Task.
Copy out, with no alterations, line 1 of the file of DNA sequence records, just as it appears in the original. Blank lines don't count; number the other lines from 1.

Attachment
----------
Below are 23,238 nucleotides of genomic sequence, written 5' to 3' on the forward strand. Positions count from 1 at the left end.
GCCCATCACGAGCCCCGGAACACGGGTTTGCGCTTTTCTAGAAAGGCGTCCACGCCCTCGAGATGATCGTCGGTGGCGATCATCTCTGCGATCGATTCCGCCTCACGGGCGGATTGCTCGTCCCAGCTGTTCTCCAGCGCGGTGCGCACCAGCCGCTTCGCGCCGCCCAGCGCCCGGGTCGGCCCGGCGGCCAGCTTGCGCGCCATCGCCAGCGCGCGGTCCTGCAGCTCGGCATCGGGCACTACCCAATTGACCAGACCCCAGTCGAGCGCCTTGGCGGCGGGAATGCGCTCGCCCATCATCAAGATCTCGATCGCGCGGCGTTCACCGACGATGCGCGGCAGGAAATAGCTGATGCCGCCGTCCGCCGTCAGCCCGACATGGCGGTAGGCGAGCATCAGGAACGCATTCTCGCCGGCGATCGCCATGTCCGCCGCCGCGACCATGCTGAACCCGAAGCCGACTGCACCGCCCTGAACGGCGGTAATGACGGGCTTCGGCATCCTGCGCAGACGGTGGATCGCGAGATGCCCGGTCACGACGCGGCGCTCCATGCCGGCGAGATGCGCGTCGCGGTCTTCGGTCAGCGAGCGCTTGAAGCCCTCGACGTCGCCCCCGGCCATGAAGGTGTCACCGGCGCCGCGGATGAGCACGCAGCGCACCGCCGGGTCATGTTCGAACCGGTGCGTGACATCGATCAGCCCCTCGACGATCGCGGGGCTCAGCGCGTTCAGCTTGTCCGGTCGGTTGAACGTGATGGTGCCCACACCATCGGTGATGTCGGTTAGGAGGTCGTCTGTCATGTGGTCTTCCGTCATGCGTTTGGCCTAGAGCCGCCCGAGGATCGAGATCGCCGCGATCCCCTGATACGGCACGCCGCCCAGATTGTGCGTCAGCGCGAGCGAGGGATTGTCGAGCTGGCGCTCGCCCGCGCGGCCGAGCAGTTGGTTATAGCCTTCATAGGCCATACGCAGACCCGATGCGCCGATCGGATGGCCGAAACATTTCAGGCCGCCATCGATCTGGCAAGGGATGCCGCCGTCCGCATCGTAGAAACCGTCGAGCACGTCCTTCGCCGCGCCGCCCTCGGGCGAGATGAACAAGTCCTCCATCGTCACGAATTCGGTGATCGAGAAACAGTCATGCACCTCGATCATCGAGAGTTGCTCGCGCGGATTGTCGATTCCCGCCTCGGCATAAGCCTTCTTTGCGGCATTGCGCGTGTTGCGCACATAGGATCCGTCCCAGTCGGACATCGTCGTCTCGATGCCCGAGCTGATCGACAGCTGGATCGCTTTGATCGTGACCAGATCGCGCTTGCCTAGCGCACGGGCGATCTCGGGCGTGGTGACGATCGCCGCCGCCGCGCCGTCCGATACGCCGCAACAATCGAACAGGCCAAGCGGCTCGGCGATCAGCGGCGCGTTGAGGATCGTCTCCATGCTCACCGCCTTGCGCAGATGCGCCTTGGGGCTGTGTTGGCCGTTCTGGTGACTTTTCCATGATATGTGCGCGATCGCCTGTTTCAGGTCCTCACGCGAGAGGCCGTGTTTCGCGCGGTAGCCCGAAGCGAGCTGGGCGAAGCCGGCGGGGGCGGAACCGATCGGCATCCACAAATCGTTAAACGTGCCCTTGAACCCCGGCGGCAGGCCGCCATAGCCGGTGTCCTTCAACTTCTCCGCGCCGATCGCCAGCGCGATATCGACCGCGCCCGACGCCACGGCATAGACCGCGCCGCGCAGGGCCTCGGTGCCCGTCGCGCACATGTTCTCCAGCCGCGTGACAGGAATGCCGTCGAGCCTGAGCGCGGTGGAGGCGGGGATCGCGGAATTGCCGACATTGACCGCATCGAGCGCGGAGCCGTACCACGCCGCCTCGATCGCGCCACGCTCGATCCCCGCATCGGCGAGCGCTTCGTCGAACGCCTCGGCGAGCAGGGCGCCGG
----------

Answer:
Below are 23,238 nucleotides of genomic sequence, written 5' to 3' on the forward strand. Positions count from 1 at the left end.